FRIDAY, Nov. 21, 2014 (HealthDay News) -- The widely used heart drug digoxin is associated with increased risk of death and hospitalization among patients who have the heart rhythm disorder atrial fibrillation but no evidence of heart failure, a new study finds.
Atrial fibrillation is a common form of irregular heartbeat that has been linked to a rise in risk for stroke among older Americans. Digoxin has been used for more than a century to help treat irregular heartbeat, the authors of the new study said, and many guidelines recommend the drug for the treatment of atrial fibrillation.
However, the new findings "suggest that the use of digoxin should be re-evaluated for the treatment of atrial fibrillation in contemporary clinical practice," study co-author Dr. Anthony Steimle, chief of cardiology at Kaiser Permanente Santa Clara Medical Center, said in a Kaiser news release.
One expert wasn't surprised by the findings.
"In my experience as an electrophysiologist, specializing in heart rhythm, I've seen time and again that digoxin can be toxic to atrial fibrillation patients, proving useful in only a tiny subset who are bedridden," said Dr. Soad Bekheit, director of electrophysiology services at Staten Island University Hospital in Staten Island, N.Y.
The new study involved nearly 15,000 adults who were recently diagnosed with atrial fibrillation and had no prior history of heart failure or digoxin use. During the three-year study, more than 4,800 of the patients began taking digoxin.
Those who took digoxin had a 71 percent higher risk of death and a 63 percent higher risk of hospitalization than those who did not take the heart drug, according to the study published online Nov. 21 in the journal Circulation: Arrhythmia and Electrophysiology.
"Given the other options available for heart-rate control, digoxin should be used with caution in the management of atrial fibrillation, especially in the absence of symptomatic systolic heart failure," Steimle believes.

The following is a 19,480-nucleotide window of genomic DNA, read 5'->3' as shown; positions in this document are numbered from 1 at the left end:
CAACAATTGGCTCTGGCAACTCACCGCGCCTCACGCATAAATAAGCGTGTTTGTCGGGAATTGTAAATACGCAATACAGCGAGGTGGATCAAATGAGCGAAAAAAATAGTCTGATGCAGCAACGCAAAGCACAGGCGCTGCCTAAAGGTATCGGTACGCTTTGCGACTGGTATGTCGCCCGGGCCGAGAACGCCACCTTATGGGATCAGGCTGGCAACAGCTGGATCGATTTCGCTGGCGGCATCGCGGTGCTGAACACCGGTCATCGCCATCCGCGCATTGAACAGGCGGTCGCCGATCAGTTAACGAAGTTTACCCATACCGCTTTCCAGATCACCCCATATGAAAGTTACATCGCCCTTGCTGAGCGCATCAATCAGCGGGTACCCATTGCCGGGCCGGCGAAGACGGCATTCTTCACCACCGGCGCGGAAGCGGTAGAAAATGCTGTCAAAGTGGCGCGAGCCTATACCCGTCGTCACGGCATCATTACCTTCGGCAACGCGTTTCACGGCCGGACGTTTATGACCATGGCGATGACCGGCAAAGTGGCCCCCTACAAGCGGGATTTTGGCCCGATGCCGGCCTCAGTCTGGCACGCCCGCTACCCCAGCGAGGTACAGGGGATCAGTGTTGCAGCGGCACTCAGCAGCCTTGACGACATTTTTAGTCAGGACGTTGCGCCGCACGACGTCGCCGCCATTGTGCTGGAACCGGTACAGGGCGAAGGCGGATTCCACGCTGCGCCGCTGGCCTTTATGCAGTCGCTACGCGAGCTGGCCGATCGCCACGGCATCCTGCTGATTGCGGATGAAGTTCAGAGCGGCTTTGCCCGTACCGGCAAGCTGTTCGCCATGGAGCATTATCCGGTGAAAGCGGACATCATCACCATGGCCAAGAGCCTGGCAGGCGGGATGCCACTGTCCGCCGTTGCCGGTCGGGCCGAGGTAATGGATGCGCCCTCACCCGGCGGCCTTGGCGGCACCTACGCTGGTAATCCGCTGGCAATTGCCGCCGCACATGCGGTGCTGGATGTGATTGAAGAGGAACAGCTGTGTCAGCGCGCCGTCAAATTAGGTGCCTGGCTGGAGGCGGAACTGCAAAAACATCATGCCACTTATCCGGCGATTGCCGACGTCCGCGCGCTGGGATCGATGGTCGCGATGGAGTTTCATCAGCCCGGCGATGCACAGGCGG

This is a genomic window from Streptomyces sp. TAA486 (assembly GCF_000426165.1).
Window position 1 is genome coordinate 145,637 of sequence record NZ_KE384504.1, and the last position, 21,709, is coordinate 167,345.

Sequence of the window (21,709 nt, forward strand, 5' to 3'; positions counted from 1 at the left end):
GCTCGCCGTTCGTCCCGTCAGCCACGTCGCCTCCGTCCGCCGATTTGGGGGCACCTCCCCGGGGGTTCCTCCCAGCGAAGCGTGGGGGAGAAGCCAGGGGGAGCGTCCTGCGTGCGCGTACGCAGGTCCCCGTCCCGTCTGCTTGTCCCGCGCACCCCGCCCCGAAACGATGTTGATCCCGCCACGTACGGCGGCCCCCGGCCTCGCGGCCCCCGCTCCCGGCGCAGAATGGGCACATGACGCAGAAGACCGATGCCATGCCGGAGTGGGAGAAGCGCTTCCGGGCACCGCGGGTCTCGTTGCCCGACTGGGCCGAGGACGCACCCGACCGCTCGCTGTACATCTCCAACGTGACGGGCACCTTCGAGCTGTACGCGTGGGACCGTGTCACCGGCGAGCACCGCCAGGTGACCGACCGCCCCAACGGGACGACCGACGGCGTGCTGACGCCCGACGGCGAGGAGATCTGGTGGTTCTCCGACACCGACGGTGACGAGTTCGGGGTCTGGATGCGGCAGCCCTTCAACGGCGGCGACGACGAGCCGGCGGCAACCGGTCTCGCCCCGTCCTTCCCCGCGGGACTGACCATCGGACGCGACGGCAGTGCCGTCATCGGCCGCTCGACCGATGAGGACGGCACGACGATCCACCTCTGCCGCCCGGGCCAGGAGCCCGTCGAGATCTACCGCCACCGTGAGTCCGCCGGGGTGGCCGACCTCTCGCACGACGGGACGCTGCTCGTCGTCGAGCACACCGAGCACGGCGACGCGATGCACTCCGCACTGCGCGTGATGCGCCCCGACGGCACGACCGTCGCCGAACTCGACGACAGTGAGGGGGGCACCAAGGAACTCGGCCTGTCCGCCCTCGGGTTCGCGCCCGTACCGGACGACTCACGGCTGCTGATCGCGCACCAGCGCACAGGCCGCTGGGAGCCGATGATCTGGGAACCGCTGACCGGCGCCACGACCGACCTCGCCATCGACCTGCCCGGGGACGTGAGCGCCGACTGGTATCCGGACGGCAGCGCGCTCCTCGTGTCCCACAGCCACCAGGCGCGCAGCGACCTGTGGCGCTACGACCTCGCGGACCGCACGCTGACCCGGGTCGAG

"Digoxin remains commonly used for rate control in atrial fibrillation, but very limited data exist to support this practice -- mostly small, older clinical studies with very limited follow-up that did not assess the long-term effects of digoxin on mortality or hospitalization," added study senior author Dr. Alan Go, a research scientist at the Kaiser Permanente Division of Research in Oakland, Calif.
A 2013 study by the same research team found that digoxin was associated with a 72 percent higher risk of death among adults recently diagnosed with systolic heart failure.
One expert agreed that it may be time to re-evaluate the use of this very old drug in patients with atrial fibrillation.
"This study is certainly in keeping with what many heart rhythm doctors have been generally saying about the use of digoxin over the past years," said Dr. Conor Barrett, director of the Arrhythmia Institute at Mount Sinai St Luke's and Mount Sinai Roosevelt Hospitals in New York City.
"We know that digoxin use alone does not satisfactorily regulate heart rates in active individuals; this has limited its use to more sedentary individuals," he pointed out.
However, "given the findings of this study," other medications such as beta blockers or calcium channel blockers might be a better alternative for these patients, Barrett said.
Bekheit agreed. "Other, newer drugs have been shown to be safer and more efficient than digoxin for atrial fibrillation patients," he said. "While I won't say digoxin should never be used, it should be prescribed only with great caution."
The U.S. National Heart, Lung, and Blood Institute has more about atrial fibrillation.
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